Unmastered by Katherine Angel
9th Oct 2012
Unmastered (or, to give it its full title, Unmastered: A Book on Desire, Most Difficult to Tell) is an experimental work written by writer and academic Katherine Angel, a Postdoctoral Fellow at the Centre for History of Medicine at the University of Warwick.
The book combines reflections from the author’s life with feminist reading, splicing experiences with theory and half-thoughts, all relating in various and differing ways to the concept of desire.
With short bursts of prose teeming with dynamic imagery and language, Angel swirls together a number of themes around sex and desire in a way that is simultaneously haphazard, intimate and questioning. I found the work to be staunchly open – the writer poses questions to her audience, but without aggression or judgement.
Drawing on Susan Sontag, Angel looks at her own sexual relationships to explore what she calls the “porousness of desire”, “deference to the other, to the point of not knowing that you have incorporated the other”.
Angel also wades unselfconsciously into other concerns that nip at the heels of women with feminist considerations. The guilty but automatic, physical reactions elicited by a misogynistic and plastic pornography, or, her enjoyment of physical constraint by her sexual partner. This leads her to frame and illustrate some of the problems that have long crippled and fragmented feminist movements: Angel describes occasions when, according to the view of many feminists, her pleasure and her desire have let down the cause, have colluded with the oppressor.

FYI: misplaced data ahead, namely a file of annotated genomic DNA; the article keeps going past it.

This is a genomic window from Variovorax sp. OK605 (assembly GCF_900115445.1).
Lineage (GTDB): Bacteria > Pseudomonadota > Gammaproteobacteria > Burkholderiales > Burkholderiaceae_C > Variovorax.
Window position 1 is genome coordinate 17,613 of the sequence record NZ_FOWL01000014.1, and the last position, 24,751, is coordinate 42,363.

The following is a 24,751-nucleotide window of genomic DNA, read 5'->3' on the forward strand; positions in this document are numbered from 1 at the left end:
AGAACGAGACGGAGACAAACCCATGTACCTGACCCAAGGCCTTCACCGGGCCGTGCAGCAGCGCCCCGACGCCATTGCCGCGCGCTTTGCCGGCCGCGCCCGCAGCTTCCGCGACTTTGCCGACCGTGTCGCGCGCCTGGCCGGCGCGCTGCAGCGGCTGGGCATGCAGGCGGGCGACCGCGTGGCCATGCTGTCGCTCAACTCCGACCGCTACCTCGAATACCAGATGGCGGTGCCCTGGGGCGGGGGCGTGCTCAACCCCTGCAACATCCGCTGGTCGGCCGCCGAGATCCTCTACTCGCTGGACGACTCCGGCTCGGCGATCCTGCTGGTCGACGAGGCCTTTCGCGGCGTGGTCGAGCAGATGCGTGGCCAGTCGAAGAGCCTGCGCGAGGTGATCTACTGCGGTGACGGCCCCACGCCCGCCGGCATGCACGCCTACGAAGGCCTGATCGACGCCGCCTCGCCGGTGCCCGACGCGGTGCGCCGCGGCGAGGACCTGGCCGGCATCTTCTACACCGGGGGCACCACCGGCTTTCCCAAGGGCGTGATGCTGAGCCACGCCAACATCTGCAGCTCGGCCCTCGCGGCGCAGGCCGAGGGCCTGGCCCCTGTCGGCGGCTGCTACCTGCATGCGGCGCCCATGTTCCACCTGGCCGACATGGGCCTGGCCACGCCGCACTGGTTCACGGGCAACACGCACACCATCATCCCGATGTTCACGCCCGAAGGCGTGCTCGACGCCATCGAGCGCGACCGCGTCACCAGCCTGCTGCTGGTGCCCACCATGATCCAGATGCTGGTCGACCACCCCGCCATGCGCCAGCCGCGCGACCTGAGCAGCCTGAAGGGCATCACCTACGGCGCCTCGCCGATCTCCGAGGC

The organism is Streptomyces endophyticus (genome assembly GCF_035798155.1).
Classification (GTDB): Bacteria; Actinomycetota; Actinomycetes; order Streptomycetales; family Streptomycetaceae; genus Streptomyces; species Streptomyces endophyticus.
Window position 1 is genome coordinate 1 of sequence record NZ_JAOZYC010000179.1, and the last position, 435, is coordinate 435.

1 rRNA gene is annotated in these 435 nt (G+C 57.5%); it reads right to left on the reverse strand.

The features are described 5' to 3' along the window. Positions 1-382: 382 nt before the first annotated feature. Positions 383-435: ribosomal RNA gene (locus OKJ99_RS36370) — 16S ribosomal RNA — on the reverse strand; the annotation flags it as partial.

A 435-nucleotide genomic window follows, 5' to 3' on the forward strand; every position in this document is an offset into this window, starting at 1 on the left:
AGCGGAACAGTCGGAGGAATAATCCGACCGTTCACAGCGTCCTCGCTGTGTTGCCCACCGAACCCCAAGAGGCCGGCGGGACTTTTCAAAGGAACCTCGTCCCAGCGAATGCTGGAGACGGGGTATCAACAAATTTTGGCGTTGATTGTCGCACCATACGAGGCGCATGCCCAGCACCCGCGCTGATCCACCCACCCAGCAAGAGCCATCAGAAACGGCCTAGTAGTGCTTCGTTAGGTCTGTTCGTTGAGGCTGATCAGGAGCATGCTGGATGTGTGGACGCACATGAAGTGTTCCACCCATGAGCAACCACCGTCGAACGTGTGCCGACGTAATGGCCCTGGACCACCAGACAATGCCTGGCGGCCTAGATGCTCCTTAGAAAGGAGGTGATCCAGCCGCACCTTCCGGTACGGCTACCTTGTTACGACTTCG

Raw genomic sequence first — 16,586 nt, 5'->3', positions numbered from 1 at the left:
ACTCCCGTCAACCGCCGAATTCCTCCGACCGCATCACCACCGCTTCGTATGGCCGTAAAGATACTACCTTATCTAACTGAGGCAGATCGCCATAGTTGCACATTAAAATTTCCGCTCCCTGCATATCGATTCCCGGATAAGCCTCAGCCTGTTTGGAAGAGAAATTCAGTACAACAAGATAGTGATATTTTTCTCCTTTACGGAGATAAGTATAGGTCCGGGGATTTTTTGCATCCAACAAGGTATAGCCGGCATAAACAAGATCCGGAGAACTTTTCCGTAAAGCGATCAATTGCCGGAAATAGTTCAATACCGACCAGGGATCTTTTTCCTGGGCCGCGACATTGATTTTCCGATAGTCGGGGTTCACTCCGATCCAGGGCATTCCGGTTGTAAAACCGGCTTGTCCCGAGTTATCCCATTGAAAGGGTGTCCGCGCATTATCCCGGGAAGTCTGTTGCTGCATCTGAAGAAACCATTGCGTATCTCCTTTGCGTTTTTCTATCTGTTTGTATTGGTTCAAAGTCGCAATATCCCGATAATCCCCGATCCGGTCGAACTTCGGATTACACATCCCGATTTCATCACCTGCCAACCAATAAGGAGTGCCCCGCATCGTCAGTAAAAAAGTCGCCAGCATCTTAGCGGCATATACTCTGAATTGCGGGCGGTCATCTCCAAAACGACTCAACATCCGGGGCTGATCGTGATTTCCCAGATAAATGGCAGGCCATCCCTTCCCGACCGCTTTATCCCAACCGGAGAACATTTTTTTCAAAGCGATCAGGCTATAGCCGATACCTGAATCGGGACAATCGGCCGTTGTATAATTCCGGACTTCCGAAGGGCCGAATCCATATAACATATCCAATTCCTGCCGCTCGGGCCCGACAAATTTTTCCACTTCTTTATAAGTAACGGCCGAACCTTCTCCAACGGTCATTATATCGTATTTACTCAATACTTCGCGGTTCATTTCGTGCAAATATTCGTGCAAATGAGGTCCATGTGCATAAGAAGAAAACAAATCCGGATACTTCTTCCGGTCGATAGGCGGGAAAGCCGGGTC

The writer is fearlessly personal when discussing her sexual experiences and even relaying her experience of abortion. She lives her feminism: for Angel, the personal is political and she is unafraid to delve deep into her own life to prove it.
The framing of the issue of desire with the inclusion of abortion was, for me, especially profound. Contraception and pregnancy are such huge considerations in women’s desire and yet abortion is usually far removed from any discussion of the subject.
I read this book twice. The first time I was sat on a train and I sprinted through its short phrases. Finishing it quickly, I closed it unaffected and unruffled. The format, though, continued to intrigue me, with plenty of white space surrounding just a few sharp words on each page. A couple of weeks later, I read it again. This time I was at home, lounging on the sofa, tea in hand. The second time, it sparked a myriad connections in my mind, and the synthesis of form and content became masterful.
Recommended for… Those willing to spend time over a book: this is best as a slow read, with time to mull it over. In my experience it takes a little while for the ideas to settle in, so expect to look over it a few times as you get used to Angel’s format and style.
Other recommended reading: Angel makes the pathology of her thought explicit for the reader, revealing other writers that have inspired the various sections of the book. Of these, the two strongest influences throughout are Virginia Woolf and Susan Sontag and both, as heavyweights in feminist reading would make a welcome progression if you enjoy Unmastered.